Has your organization put ‘thought leadership’ as one of its goals for 2021? You’re not alone. Increasingly, I’m hearing from organizations of all types and sizes that are prioritizing thought leadership, understanding that building a reputation as forward-thinking, standing out for their expertise, adding value through advocating for and advancing change in their industry or society – these are all ways that organizations build trust and attract the right customers, partners and employees to their door.

But when an organization expects their top performers to suddenly become thought leaders overnight, that might be a bit unrealistic – after all, we don’t expect even the top actors in the world to perform on Broadway without a little rehearsal time. Appearing on a stage as a panelist or speaker, posting an article to a highly trafficked site, or becoming a spokesperson representing one’s organization is no less terrifying to employees than a Broadway opening night. So, let’s think about what might be required to get them ready for showtime.

  1. SCRIPT-WRITING

    Writing a great script – or article, white paper, case study, speech, blog post – is time-consuming, even if you’re Shakespeare. Are employees encouraged to take the (paid) time they need to do the deep thinking and iterating required to turn out a masterpiece? Is there time built into the end of every project or product launch so the team can come together to distill the lessons learned that can then be turned into thought leadership content?

  2. BACK-STAGE STAFF

    No actor would go on stage without a soundcheck, make-up, and a lighting designer making sure they look great. Is there support staff waiting in the wings to help team members produce high-quality content in multiple formats? These might include ghostwriters, editors, knowledge management experts, videographers, sound engineers, speech coaches, media trainers, and even thought leadership strategists.

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  3. PRODUCING

    The producer’s role in the theater is to oversee the financial and managerial aspects of the production. (You knew that, didn’t you?) Having a producer in place to oversee the production and distribution of the organization’s content is often something that gets overlooked. A good producer can make sure everyone’s content is aligned to agreed-upon key themes/messaging, that together it creates a point of view, and that it appears in the relevant venues where the relevant audience is listening.Of course, the producer must have enough time and the necessary resources to do this role well on top of all the other elements in their job description! One leader I spoke with was assigned the producer role on top of the two other jobs she already had…needless to say thought leadership is not getting done.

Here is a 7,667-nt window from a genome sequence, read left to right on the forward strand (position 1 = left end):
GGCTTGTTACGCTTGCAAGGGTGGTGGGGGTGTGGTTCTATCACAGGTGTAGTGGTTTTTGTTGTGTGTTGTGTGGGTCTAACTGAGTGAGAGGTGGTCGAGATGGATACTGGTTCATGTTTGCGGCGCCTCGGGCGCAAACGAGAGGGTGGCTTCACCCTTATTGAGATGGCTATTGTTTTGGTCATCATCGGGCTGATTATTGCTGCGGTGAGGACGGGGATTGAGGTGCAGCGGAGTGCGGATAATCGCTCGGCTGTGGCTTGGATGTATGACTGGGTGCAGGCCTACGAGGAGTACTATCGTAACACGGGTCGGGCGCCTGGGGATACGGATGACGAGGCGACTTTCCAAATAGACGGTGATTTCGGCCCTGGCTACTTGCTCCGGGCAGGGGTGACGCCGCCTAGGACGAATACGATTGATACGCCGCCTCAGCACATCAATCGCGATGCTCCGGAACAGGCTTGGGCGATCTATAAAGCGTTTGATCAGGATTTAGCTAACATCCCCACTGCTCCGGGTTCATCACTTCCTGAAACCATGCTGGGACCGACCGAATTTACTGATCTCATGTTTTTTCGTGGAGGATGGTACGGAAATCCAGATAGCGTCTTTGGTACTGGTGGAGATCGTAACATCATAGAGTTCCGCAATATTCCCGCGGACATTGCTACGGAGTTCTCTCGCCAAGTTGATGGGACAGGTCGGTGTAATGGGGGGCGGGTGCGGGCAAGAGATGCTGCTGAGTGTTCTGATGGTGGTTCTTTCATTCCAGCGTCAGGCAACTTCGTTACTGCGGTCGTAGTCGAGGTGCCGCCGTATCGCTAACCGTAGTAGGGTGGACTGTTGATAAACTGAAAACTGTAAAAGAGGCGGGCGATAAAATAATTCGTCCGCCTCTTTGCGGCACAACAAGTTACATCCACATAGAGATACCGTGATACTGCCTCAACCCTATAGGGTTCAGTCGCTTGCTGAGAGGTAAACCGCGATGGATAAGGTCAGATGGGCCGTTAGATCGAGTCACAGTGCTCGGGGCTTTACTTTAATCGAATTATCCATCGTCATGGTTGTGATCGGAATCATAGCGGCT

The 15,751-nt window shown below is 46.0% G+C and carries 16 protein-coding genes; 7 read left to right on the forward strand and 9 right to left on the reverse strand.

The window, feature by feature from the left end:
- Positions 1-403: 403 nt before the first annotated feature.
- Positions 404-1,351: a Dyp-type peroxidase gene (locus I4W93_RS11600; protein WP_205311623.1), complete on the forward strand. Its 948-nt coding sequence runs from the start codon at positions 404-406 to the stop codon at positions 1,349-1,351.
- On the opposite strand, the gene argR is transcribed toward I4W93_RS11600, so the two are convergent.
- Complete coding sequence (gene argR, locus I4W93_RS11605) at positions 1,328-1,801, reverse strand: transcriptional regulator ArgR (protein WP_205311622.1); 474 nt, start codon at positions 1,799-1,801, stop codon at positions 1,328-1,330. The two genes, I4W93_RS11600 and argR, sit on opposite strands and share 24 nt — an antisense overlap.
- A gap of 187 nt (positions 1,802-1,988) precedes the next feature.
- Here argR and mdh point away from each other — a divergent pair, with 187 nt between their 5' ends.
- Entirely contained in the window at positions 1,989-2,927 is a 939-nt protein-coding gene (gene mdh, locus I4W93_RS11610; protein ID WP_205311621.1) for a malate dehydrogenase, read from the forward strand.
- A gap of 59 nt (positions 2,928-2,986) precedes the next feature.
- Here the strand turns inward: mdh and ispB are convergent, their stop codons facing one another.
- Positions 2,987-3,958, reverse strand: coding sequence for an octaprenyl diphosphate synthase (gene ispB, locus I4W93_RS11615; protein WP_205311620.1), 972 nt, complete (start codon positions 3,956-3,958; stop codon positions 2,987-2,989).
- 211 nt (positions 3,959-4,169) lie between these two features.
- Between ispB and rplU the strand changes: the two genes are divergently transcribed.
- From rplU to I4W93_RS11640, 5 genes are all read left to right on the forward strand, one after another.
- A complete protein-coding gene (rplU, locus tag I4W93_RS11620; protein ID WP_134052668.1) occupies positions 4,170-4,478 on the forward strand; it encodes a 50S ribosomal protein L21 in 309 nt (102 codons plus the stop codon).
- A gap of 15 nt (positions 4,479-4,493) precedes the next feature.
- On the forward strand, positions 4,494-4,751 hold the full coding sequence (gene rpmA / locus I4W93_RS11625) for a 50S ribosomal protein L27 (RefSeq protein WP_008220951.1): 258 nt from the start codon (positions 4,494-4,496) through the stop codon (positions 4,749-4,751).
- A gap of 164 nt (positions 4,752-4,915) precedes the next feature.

4. WORKSHOPPING

    The best scripts in the world never make it to opening night without a lot of changes. Are there opportunities for team members to come together to workshop their ideas, strengthen the best ideas and discard the rest? I recommend the ‘care-frontation’ model that I learned about from Joe Galvin of Vistage – where team members are invited to give each other constructive, honest feedback on their blog or presentation but to do so with kindness so that no one gets discouraged and no one’s ego gets bruised.

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  5. DIRECTOR

    Finally, every great production requires a committed and hopefully experienced director. That’s where the CEO comes in. I have yet to see long-term success for any organizational thought leadership initiative without the deep commitment of the CEO or at least the General Manager of a large division. And if this senior leader is walking the talk by stepping onto the stage and the page themselves, all the better. Serving as a role model for the team on what thought leadership should look like, and then cheering on those who take the baton, is the single best way to create the cultural change necessary to achieve your thought leadership goals this year.

    Watch my Organizational Thought Leadership Course on LinkedIn Learning

Want to learn more? Watch my Organizational Thought Leadership course on LinkedIn Learning. And please share your own ideas in the comments — what you have found is required to create a successful thought leadership initiative in your organization?